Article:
Monday, May 11, 2009
I'm graduating from college (?) May 23 into a world I am not familiar with - one without a writing position at a physical news publication. In a way it's dark, but there's so many opportunities online that I'm not worried. I spoke with the Daily Collegian's Brian Wood (current Arts & Living Editor, future Web/Multimedia Editor) recently about the future of journalism and he had a lot of insight into the matter regarding advertising, money, the power of the internet, and accepting overall changes in the way news organizations do their business.
One example where decreased cash flow is affecting business is at the Collegian. Ad sales are down so the paper's quality is down. They're used to running 12+ pages but have been forced to cut it down to eight lately, allowing certain sections only one page (including Arts & Living). This decrease in money flow has also lead to general pay decreases for those who are even making money - zero reporters (like me) make a dime, zero assistant editors (like me) make a dime... it's only the people with the title "editor" who make any money through the Collegian, and even then people are taking cuts. Editor in Chief Mike King even chose to forgo the rest of his pay for the year so the money can be put back into the paper.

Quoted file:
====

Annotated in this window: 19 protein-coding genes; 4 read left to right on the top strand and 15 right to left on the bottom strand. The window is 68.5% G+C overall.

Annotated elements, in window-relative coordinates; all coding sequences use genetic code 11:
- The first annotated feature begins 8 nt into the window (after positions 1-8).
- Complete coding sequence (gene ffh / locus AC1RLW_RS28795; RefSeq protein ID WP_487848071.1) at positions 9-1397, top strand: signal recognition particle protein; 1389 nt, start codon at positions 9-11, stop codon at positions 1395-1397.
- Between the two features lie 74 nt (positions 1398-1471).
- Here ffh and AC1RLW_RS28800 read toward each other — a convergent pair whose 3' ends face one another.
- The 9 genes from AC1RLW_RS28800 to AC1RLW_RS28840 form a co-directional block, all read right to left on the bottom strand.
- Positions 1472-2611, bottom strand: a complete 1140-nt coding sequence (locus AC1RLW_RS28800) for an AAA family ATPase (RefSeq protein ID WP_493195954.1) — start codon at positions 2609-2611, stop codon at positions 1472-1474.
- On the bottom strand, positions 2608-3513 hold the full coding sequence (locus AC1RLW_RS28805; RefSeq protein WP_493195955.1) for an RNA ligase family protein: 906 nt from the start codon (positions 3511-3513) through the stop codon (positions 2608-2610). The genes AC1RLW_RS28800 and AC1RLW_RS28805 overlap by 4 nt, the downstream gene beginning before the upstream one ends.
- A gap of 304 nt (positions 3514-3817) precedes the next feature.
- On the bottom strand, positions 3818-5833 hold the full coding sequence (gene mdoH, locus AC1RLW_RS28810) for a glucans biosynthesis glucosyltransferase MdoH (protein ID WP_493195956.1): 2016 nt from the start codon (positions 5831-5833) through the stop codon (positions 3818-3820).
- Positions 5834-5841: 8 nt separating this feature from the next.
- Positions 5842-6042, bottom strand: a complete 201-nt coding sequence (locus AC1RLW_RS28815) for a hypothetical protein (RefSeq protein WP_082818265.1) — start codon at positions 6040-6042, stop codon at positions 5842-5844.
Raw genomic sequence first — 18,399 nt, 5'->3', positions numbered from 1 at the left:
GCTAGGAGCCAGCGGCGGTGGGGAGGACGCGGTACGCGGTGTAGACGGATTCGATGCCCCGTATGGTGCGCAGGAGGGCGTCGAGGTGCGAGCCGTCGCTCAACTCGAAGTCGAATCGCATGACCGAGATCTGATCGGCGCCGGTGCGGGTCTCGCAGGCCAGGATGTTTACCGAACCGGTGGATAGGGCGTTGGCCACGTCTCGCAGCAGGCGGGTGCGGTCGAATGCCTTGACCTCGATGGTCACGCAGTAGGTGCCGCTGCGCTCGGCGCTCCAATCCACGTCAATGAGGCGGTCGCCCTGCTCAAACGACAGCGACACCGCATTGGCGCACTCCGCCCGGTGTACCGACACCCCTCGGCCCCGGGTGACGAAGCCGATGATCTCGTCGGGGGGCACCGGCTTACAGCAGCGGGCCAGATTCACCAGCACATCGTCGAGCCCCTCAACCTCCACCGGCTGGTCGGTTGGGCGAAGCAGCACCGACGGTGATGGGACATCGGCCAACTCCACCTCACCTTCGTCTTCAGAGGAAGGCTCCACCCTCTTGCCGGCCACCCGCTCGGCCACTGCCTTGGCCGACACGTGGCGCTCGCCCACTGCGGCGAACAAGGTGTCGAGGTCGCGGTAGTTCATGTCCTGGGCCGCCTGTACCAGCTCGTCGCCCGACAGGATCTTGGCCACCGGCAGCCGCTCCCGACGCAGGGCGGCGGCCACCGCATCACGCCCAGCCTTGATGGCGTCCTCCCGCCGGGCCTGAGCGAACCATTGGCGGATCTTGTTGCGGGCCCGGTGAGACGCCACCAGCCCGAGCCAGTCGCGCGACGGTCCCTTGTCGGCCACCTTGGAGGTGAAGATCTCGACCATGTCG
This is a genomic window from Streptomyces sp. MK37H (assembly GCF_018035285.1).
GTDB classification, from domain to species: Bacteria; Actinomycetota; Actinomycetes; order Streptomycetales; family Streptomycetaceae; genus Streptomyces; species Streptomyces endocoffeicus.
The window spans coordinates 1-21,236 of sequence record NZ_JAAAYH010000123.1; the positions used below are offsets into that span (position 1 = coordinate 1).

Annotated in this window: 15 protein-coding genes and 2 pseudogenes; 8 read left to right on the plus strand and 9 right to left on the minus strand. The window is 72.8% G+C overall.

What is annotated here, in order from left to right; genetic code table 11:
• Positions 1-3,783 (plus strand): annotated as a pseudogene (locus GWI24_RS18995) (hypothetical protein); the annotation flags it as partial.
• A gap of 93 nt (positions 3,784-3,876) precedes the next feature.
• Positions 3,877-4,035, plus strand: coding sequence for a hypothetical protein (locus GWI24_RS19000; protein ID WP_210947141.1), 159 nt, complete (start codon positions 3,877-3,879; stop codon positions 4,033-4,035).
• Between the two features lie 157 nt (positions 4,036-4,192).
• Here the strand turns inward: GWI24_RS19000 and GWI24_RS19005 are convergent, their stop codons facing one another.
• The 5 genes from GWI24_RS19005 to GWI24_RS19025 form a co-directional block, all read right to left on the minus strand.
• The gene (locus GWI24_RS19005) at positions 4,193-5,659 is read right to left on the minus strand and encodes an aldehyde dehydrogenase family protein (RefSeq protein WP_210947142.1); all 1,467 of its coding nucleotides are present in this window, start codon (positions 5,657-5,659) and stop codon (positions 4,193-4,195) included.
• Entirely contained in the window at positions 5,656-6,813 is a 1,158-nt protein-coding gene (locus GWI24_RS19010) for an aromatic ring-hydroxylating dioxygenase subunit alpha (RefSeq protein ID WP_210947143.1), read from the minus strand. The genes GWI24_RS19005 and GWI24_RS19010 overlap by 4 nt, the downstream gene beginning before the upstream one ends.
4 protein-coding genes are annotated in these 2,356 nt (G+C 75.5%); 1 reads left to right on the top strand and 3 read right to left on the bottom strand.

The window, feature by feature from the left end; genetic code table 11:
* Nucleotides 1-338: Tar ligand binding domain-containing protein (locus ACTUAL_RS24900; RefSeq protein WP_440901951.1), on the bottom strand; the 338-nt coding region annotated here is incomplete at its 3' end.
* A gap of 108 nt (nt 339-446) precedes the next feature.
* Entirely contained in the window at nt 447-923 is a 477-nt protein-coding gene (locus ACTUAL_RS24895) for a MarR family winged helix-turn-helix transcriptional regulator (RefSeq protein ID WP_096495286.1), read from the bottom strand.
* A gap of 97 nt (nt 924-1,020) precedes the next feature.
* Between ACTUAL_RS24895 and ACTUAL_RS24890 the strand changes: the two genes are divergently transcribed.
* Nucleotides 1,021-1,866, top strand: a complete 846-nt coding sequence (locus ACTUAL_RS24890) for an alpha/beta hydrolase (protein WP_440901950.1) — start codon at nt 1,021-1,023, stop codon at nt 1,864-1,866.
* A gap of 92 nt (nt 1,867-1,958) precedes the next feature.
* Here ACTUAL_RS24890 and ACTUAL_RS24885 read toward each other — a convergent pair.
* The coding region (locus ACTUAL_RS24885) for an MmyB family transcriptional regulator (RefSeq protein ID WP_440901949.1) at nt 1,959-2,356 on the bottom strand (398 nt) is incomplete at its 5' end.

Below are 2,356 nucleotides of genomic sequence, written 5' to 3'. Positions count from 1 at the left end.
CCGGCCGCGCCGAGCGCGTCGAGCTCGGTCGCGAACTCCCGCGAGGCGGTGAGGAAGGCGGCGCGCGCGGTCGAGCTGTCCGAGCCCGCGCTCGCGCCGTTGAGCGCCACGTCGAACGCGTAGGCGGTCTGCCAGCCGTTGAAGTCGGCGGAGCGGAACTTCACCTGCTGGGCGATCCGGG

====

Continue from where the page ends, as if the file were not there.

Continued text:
The Collegian has readied themselves for the onslaught of converting to online, finally getting ahold of a server which works for them. They hope to better their multimedia content next year. Brian made a good point - why pay for a newspaper subscription when you're just going to put the paper down for your pet to piss on when you can get the news for free online? It just doesn't make sense, especially in this economy.